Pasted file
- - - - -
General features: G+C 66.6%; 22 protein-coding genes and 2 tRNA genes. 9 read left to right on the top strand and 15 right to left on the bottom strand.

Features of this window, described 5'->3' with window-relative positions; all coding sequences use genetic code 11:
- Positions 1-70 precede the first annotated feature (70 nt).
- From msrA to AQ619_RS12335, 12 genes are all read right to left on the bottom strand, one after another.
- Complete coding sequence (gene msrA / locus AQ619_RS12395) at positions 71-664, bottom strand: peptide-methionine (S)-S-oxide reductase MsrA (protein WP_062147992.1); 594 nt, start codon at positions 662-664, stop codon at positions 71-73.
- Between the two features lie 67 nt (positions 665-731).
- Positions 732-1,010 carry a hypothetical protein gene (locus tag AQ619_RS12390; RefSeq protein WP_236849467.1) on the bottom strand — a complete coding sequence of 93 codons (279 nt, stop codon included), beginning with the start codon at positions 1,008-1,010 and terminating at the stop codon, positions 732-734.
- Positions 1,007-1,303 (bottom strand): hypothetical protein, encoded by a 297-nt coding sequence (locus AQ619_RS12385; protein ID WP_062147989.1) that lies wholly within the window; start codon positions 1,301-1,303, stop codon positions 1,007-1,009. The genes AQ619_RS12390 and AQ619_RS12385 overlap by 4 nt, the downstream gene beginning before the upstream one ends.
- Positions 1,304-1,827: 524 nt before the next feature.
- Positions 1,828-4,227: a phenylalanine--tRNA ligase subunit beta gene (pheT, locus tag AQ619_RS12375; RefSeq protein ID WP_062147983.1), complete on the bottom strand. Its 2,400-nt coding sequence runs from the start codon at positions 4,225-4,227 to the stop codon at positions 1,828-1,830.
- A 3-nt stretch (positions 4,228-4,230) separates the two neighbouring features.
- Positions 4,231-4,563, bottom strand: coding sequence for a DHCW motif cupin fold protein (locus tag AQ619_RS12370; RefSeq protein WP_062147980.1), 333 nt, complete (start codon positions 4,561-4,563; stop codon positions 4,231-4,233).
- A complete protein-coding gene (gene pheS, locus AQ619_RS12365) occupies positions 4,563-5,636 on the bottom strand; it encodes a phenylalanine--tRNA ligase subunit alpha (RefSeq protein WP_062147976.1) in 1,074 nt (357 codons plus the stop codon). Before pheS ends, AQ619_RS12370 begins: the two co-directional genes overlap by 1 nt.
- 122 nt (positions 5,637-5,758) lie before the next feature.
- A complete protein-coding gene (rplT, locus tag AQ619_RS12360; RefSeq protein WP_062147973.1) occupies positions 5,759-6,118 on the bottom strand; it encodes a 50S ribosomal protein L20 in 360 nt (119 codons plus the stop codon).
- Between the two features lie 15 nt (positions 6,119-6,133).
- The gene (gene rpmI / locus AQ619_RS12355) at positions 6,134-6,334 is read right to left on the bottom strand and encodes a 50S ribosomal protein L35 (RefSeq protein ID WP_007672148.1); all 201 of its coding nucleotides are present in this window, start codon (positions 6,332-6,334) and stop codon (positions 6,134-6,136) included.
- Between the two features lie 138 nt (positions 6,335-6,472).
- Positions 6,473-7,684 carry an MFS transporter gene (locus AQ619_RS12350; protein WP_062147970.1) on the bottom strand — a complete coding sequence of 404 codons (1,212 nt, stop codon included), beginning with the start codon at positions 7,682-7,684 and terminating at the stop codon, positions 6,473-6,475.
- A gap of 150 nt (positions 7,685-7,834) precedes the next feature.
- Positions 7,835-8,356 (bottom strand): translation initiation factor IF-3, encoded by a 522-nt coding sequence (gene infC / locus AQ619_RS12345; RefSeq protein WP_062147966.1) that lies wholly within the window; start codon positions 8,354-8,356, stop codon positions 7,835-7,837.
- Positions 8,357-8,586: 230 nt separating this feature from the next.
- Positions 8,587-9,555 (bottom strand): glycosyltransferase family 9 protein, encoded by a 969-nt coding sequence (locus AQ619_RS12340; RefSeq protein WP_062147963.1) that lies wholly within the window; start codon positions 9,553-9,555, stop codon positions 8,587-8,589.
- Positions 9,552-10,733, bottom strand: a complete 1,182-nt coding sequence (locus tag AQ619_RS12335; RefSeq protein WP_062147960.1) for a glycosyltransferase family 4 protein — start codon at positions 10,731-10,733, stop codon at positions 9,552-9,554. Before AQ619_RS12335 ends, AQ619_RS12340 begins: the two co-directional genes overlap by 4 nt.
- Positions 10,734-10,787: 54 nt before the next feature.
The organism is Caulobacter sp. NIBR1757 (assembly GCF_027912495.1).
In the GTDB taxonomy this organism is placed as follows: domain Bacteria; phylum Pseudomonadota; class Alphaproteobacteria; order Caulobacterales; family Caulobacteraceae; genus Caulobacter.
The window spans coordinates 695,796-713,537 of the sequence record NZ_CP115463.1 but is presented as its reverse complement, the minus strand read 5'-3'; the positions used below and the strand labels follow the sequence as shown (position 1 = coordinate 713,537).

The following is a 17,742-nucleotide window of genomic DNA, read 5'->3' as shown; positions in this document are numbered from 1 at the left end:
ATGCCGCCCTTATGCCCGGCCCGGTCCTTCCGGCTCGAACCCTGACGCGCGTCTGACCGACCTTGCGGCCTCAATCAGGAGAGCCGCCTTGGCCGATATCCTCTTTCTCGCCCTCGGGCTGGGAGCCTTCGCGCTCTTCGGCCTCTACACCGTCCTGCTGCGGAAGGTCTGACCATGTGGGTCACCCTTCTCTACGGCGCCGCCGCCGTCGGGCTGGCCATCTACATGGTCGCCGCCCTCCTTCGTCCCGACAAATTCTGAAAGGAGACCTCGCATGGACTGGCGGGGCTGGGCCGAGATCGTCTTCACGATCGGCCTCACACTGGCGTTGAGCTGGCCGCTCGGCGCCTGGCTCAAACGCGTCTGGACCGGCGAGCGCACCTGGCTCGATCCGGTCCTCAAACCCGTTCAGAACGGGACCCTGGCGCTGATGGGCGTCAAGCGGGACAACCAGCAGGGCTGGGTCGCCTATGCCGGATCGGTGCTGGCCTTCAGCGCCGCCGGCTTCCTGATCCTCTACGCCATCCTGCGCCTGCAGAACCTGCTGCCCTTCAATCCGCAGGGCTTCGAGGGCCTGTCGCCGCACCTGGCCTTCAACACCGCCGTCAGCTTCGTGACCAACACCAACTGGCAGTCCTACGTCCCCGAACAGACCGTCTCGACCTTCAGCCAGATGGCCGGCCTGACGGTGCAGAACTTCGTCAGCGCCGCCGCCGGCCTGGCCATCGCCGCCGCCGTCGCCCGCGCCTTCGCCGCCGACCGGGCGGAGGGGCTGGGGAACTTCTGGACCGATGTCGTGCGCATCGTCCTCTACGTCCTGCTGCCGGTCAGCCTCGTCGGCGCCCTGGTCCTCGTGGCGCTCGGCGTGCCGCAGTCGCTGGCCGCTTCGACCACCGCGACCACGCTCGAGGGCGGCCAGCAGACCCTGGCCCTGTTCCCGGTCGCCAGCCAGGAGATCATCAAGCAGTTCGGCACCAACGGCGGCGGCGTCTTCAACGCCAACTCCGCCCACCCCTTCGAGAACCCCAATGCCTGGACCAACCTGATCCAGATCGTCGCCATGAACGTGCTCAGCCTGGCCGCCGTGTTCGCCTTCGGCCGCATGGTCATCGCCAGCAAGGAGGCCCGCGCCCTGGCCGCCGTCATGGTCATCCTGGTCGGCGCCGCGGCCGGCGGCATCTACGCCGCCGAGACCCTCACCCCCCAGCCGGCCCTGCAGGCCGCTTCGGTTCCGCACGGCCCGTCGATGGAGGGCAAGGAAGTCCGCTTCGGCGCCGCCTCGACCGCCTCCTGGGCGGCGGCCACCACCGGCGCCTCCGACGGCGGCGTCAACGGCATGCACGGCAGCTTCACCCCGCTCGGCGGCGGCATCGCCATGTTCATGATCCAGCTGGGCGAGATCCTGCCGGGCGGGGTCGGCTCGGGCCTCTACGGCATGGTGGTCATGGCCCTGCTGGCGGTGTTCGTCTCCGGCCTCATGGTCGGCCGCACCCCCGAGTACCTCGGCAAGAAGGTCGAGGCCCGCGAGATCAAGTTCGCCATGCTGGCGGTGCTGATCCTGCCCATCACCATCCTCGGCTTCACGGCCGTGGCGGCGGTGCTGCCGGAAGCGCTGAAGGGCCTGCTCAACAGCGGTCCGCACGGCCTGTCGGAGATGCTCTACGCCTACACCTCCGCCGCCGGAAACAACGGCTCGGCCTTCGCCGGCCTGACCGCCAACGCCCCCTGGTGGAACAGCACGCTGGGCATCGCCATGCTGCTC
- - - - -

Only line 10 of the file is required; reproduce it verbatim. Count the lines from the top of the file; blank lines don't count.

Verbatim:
- Positions 1,828-4,227: a phenylalanine--tRNA ligase subunit beta gene (pheT, locus tag AQ619_RS12375; RefSeq protein ID WP_062147983.1), complete on the bottom strand. Its 2,400-nt coding sequence runs from the start codon at positions 4,225-4,227 to the stop codon at positions 1,828-1,830.